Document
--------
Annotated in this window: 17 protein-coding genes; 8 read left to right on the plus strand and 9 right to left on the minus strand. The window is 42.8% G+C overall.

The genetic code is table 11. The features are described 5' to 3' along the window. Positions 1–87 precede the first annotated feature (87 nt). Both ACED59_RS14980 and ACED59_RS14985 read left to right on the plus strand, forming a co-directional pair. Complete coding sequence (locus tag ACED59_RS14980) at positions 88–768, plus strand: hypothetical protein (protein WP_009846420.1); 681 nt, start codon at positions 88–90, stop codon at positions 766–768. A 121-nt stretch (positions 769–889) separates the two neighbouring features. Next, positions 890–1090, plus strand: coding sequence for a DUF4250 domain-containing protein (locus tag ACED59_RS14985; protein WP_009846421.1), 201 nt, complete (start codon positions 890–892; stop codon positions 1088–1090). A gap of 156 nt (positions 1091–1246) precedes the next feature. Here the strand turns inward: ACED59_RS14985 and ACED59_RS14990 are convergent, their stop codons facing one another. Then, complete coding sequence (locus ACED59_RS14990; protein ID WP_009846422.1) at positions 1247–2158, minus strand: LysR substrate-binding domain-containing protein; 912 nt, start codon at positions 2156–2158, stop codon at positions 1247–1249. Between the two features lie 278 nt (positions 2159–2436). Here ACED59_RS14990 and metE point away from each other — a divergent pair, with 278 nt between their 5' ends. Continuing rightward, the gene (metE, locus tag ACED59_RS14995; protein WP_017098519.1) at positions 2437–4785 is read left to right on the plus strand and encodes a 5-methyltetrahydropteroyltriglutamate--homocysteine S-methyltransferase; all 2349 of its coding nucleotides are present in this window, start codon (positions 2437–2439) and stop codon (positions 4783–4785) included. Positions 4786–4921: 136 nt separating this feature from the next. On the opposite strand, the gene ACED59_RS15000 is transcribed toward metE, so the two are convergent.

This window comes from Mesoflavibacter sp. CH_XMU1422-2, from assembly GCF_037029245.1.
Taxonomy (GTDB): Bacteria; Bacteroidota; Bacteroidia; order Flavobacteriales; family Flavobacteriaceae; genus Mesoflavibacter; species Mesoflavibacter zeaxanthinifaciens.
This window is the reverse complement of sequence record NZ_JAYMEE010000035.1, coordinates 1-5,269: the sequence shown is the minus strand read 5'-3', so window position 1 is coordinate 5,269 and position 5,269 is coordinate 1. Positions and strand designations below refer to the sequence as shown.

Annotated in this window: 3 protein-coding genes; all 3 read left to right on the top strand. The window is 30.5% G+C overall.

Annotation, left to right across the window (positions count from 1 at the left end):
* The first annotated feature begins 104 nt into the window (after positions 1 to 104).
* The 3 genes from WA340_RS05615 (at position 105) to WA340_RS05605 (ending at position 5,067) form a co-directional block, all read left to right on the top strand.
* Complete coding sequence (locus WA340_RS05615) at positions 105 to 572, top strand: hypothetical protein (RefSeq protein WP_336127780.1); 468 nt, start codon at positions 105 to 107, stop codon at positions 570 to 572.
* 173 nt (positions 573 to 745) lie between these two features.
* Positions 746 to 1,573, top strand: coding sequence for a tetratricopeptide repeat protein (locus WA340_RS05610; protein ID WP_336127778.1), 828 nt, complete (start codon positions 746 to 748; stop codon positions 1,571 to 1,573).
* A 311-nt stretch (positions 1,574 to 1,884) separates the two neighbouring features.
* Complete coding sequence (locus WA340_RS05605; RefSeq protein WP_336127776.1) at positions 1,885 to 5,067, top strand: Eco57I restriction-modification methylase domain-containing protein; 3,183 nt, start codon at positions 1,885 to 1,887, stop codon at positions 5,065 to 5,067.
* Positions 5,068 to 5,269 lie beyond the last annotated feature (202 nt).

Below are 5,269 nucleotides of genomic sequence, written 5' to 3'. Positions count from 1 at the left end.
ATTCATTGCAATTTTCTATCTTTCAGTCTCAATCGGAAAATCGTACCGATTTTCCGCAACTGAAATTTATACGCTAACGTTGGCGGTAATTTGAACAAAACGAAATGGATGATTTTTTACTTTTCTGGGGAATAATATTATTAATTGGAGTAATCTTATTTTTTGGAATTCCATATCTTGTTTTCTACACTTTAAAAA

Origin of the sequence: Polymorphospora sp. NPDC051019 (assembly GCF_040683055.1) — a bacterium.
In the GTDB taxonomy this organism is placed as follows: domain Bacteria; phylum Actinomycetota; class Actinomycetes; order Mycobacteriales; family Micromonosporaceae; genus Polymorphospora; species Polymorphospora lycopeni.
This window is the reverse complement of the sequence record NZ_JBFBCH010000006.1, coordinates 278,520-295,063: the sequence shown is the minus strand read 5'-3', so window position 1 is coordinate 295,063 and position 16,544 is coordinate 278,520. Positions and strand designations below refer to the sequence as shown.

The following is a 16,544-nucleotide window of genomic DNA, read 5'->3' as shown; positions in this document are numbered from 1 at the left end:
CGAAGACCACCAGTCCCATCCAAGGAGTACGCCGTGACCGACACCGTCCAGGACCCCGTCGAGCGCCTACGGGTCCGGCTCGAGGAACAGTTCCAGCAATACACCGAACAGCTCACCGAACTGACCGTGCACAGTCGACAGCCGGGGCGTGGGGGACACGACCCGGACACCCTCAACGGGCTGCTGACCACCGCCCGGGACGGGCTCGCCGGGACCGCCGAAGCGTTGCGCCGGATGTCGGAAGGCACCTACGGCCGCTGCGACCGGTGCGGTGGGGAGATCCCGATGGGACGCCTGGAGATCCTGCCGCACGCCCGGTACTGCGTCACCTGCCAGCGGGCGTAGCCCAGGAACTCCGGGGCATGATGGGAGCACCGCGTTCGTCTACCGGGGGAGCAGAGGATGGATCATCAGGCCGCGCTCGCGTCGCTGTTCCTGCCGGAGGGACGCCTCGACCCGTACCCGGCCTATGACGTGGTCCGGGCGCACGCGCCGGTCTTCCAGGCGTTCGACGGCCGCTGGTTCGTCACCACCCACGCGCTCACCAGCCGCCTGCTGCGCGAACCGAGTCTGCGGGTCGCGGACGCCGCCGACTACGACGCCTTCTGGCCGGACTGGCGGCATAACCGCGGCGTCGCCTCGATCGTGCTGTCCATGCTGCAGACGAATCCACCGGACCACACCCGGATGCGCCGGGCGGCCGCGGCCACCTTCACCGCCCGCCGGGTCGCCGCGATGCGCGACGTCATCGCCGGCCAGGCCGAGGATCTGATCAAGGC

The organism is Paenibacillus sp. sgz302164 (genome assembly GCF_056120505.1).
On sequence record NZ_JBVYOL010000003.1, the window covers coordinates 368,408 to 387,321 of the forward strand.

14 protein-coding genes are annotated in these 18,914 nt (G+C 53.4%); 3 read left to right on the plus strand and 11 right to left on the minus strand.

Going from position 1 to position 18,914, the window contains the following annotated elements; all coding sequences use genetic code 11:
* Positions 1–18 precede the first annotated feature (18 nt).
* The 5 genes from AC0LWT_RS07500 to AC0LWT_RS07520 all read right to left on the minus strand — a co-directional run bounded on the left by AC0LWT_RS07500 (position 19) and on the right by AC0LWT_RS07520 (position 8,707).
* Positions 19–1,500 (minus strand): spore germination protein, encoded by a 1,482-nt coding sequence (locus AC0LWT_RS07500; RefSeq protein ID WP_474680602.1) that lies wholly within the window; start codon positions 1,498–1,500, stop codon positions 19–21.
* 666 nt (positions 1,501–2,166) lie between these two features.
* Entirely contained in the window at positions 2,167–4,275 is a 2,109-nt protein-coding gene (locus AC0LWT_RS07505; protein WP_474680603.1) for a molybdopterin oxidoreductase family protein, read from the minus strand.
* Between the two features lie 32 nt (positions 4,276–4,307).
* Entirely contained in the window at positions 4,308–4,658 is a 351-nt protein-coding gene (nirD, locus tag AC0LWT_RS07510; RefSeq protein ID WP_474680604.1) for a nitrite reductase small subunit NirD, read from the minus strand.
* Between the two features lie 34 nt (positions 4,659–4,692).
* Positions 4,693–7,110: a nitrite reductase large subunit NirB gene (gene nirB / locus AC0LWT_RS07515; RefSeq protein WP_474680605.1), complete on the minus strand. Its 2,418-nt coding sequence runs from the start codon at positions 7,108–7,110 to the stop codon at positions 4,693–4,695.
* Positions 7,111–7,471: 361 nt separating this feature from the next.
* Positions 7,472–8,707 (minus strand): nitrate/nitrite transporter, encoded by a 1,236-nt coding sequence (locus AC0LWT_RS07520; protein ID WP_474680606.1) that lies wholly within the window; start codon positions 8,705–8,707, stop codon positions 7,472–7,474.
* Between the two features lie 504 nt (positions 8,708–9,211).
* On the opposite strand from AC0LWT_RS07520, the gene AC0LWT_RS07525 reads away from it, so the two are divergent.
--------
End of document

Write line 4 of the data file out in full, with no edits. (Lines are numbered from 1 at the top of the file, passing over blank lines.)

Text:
Taxonomy (GTDB): Bacteria; Bacteroidota; Bacteroidia; order Flavobacteriales; family Flavobacteriaceae; genus Mesoflavibacter; species Mesoflavibacter zeaxanthinifaciens.